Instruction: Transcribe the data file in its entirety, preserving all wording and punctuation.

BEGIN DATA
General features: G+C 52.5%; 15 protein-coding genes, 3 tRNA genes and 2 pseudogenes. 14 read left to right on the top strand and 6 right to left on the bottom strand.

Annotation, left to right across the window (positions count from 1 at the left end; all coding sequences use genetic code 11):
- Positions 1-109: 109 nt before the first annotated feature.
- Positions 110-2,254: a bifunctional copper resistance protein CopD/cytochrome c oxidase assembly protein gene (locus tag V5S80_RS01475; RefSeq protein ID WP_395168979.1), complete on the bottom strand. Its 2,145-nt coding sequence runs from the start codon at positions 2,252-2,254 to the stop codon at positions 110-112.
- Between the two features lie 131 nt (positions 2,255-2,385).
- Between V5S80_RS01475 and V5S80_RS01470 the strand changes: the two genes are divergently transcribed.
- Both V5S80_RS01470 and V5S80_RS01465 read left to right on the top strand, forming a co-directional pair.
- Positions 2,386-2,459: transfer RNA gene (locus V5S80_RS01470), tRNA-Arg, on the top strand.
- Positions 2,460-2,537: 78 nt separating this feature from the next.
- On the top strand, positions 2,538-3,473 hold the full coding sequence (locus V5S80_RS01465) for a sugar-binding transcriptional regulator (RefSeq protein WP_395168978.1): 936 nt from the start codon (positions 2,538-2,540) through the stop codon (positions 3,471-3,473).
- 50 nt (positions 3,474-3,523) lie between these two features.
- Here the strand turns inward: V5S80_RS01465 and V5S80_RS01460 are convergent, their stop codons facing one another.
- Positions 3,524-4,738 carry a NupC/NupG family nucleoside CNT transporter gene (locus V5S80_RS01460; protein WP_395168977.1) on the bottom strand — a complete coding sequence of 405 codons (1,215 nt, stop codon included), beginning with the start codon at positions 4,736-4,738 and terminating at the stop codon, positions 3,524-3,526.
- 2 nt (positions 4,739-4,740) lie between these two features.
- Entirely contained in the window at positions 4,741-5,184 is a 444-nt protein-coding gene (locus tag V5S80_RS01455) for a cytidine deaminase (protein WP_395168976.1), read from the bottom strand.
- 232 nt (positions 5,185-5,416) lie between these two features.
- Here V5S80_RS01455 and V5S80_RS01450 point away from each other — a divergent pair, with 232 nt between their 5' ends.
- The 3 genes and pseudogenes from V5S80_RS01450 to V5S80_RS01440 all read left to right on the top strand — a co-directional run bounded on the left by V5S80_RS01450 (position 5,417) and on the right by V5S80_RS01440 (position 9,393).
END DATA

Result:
General features: G+C 52.5%; 15 protein-coding genes, 3 tRNA genes and 2 pseudogenes. 14 read left to right on the top strand and 6 right to left on the bottom strand.

Annotation, left to right across the window (positions count from 1 at the left end; all coding sequences use genetic code 11):
- Positions 1-109: 109 nt before the first annotated feature.
- Positions 110-2,254: a bifunctional copper resistance protein CopD/cytochrome c oxidase assembly protein gene (locus tag V5S80_RS01475; RefSeq protein ID WP_395168979.1), complete on the bottom strand. Its 2,145-nt coding sequence runs from the start codon at positions 2,252-2,254 to the stop codon at positions 110-112.
- Between the two features lie 131 nt (positions 2,255-2,385).
- Between V5S80_RS01475 and V5S80_RS01470 the strand changes: the two genes are divergently transcribed.
- Both V5S80_RS01470 and V5S80_RS01465 read left to right on the top strand, forming a co-directional pair.
- Positions 2,386-2,459: transfer RNA gene (locus V5S80_RS01470), tRNA-Arg, on the top strand.
- Positions 2,460-2,537: 78 nt separating this feature from the next.
- On the top strand, positions 2,538-3,473 hold the full coding sequence (locus V5S80_RS01465) for a sugar-binding transcriptional regulator (RefSeq protein WP_395168978.1): 936 nt from the start codon (positions 2,538-2,540) through the stop codon (positions 3,471-3,473).
- 50 nt (positions 3,474-3,523) lie between these two features.
- Here the strand turns inward: V5S80_RS01465 and V5S80_RS01460 are convergent, their stop codons facing one another.
- Positions 3,524-4,738 carry a NupC/NupG family nucleoside CNT transporter gene (locus V5S80_RS01460; protein WP_395168977.1) on the bottom strand — a complete coding sequence of 405 codons (1,215 nt, stop codon included), beginning with the start codon at positions 4,736-4,738 and terminating at the stop codon, positions 3,524-3,526.
- 2 nt (positions 4,739-4,740) lie between these two features.
- Entirely contained in the window at positions 4,741-5,184 is a 444-nt protein-coding gene (locus tag V5S80_RS01455) for a cytidine deaminase (protein WP_395168976.1), read from the bottom strand.
- 232 nt (positions 5,185-5,416) lie between these two features.
- Here V5S80_RS01455 and V5S80_RS01450 point away from each other — a divergent pair, with 232 nt between their 5' ends.
- The 3 genes and pseudogenes from V5S80_RS01450 to V5S80_RS01440 all read left to right on the top strand — a co-directional run bounded on the left by V5S80_RS01450 (position 5,417) and on the right by V5S80_RS01440 (position 9,393).